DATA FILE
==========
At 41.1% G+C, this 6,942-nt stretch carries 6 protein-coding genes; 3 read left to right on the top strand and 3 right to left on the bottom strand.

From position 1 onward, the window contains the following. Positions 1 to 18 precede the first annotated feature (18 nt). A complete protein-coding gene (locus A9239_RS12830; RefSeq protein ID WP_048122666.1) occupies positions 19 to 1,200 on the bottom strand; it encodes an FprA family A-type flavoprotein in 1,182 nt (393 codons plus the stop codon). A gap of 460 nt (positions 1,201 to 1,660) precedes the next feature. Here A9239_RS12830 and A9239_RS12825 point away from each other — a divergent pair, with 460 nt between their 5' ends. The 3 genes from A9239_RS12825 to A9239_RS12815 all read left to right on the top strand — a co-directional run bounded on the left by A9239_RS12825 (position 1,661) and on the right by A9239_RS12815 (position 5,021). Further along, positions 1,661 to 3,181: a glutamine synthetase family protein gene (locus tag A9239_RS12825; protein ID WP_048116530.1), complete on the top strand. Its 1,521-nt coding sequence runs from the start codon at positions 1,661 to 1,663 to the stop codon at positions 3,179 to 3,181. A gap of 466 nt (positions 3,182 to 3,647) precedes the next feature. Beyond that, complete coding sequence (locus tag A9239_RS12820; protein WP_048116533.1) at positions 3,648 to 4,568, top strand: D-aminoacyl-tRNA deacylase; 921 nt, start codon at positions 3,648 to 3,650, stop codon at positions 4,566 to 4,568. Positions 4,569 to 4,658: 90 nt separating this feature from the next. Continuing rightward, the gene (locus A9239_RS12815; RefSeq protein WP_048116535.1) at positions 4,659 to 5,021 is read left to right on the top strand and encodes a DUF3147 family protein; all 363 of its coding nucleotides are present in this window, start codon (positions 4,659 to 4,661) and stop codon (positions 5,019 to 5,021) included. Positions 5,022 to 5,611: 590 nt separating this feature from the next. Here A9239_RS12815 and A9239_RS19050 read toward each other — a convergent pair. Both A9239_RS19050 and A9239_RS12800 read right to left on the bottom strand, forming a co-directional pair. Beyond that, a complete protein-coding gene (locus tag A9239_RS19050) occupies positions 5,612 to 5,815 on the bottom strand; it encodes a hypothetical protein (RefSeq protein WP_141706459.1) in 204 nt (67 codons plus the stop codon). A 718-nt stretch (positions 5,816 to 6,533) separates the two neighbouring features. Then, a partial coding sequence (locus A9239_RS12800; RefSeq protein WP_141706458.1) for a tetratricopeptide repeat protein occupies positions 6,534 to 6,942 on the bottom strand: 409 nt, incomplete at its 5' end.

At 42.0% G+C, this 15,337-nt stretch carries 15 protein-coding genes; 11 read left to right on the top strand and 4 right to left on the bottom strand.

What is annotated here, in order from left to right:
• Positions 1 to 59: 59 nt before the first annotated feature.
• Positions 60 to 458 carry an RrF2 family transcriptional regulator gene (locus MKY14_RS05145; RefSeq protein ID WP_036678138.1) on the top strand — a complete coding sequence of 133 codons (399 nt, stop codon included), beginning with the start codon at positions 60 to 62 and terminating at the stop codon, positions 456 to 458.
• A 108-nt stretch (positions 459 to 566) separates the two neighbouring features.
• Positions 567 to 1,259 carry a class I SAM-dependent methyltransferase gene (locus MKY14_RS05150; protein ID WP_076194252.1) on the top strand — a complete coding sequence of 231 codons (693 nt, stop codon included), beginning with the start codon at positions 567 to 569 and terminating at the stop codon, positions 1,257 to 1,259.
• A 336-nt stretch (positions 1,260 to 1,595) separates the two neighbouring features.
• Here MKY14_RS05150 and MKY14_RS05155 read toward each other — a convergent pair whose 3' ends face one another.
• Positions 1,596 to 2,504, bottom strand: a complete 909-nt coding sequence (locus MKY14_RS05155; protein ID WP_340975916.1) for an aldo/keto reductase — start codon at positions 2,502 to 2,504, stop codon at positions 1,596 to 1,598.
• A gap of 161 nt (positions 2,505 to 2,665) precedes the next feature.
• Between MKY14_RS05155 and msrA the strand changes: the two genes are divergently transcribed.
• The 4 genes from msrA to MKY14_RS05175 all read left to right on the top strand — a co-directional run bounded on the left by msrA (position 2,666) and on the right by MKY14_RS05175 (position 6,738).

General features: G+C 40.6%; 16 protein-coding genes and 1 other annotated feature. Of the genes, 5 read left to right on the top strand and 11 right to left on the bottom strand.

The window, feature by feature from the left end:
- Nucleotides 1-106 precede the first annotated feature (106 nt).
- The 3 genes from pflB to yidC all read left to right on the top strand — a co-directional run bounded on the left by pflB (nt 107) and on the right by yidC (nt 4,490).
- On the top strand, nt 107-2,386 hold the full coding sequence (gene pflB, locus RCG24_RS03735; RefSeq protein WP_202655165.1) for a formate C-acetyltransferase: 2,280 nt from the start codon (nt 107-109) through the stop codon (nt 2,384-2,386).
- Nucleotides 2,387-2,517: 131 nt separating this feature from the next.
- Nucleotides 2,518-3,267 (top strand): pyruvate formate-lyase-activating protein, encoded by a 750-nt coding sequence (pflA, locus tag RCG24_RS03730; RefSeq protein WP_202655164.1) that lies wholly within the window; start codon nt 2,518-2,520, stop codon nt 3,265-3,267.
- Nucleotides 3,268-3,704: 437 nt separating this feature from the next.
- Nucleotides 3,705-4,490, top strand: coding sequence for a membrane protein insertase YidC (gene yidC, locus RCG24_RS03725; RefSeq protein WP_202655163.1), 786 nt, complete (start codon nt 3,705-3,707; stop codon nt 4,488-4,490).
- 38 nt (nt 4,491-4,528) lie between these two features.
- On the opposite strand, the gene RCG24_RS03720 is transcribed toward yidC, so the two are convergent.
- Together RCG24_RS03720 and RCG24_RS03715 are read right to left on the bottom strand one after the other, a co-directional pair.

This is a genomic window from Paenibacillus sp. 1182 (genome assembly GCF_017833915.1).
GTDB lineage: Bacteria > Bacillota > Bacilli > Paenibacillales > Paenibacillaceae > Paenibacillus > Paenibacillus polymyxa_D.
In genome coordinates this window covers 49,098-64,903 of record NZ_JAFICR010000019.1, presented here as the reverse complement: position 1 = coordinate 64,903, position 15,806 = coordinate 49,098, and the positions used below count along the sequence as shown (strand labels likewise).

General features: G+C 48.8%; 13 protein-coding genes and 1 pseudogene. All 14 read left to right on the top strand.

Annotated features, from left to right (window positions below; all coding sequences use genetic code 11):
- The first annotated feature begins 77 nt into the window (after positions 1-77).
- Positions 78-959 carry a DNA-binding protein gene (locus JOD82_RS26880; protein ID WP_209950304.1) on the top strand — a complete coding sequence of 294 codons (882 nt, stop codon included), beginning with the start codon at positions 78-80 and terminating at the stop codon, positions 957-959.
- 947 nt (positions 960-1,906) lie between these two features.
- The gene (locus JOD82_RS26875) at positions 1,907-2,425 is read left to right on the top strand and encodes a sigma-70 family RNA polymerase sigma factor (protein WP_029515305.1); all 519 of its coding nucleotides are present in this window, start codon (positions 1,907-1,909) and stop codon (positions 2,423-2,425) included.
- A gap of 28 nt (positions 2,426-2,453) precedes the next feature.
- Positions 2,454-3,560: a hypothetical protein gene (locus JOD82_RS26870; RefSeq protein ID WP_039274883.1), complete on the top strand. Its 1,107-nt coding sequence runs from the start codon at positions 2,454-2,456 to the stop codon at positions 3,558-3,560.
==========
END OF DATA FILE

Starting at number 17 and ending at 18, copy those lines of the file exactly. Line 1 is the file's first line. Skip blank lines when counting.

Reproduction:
- Nucleotides 1-106 precede the first annotated feature (106 nt).
- The 3 genes from pflB to yidC all read left to right on the top strand — a co-directional run bounded on the left by pflB (nt 107) and on the right by yidC (nt 4,490).